When I entered the judging area, one table in front was occupied by the board of judges. At the right side of the room, the table was occupied by the finalist from China and her supporters. The table at the left side was occupied by the finalists from U.S. and their supporters. The center table for the Filipino finalist was empty. I sat there alone.

I went to the U.S. bringing a CD for my presentation. I also brought some transparencies and a white board pen in case my CD won't work. Coming from a third world country, I was prepared for the worst. It turned out, I was the only finalist without a notebook computer. Luckily, one American finalist lent me his computer; but before doing so, he gave me a brief lecture on the parts of the computer and its use.

I was the fourth presenter. When it was my turn to present, a panel member asked if I needed an interpreter. I said, "No thanks." A personnel from Intel volunteered to run my presentation. I said, "I can do it." After my presentation, they said, "Wow, you're so cool. You know more than us!"

What am I telling you? That despite our country's limited resources, Filipinos can compete globally given the proper training, support and exposure. Our winning at the international scene may not reflect the general condition of science education in the country. But with our concerted efforts, my dear fellowmen, we can move this country forward and show the world that we are a globally competitive race.

Last May, I was in Cleveland, Ohio to present my methods of teaching to 150 teachers from 17 countries. I also served as the team facilitator for the Spanish-speaking teachers from Brazil, Costa Rica and Argentina. Last August, I gave a demonstration lesson to educators from the third world countries of Laos and Cambodia.

Filipinos are indeed talented and will excel at the international level in their individual capacity. But as a country, we lag behind. This is because we lack the spirit of community, which is very strong among progressive nations.

When I went home to Iloilo after the competition in the U.S., my school gave me a very warm welcome. During the convocation, students and teachers expressed how proud they are of me. I told them, "I am very proud of you too. It is you who has brought me to where I am now. Our experiences together has brought world attention to the fact that hey, there's a world-class school out there in Iloilo; a school with world-class teachers and students. I told the teachers and I quote Mr. De Quiros that "being world-class doesn't mean going internationally and showing our best out there. Being world-class is passion and commitment to our profession. Being world-class is giving our best to teaching. Being world-class starts right inside the classroom."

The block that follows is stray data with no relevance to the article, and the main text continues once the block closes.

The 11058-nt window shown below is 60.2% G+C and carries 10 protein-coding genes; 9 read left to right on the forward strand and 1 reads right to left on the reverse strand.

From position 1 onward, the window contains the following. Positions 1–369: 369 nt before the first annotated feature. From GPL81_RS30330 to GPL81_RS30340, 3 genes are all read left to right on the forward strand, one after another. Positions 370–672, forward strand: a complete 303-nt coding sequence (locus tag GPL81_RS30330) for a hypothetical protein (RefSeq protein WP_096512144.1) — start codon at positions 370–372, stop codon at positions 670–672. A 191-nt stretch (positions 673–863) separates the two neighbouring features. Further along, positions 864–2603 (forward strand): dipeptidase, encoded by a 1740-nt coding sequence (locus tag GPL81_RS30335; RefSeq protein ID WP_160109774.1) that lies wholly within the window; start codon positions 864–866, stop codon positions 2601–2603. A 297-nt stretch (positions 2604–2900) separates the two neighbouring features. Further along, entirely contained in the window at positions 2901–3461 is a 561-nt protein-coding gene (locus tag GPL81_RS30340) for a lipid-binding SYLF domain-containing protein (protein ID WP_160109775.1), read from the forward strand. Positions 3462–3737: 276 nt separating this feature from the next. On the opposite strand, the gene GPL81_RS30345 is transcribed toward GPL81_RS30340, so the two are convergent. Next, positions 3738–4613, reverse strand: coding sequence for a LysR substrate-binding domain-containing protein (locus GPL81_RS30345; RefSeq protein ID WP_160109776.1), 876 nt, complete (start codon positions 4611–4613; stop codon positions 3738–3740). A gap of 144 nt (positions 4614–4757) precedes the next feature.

In winning this international award, I do not claim to be the best teacher of the land. There are thousands of best teachers out there, working silently, giving their hearts to teaching, without thinking of benefits or rewards. I salute these teachers. In winning this award, I believe I was just commissioned by somebody up there to deliver the message that indeed, Filipino teachers can be world-class teachers. In winning this award, I have shown to the world that Filipinos can be world-class if they choose to be. And more importantly, I have shown to my fellow Filipinos that they can be world-class if they choose to be. That if we do our best, we can conquer the world.

During the panel interview in the U.S., one judge asked me, "You have a Ph.D. in Biology, why do you teach in high school?" I answered, "And who will teach these kids?" Another judge asked if how much am I paid for all my pains. They were shocked when I told them that I am getting a net pay of not more than $300. a month.

When your job becomes your mission, your primary concern is giving your best in everything you do. Knowing that you have contributed significantly towards the creation of a product, which can make a difference in your company and the larger community is reward in itself.

Believe in what you are doing. Believe that you can make a difference. Believing, however, doesn't mean you have to stop from where you are now. Believing is improving your skills and maximizing your potential. With determination and the will to win, your company can conquer the world.

As members of the San Miguel Family, you are lucky to take part in the production of high quality and accessible consumer products that can be found in every Filipino home. Your skills do not only contribute to the development of the country's economy, but you also bring out the spirit of fun, joy, and laughter into the lives of the people; thus helping make everyday life a celebration. Your capable hands can paint a true image of the Filipino as a people - intelligent, hard-working, passionate, fun-loving, creative, innovative, "magaling!."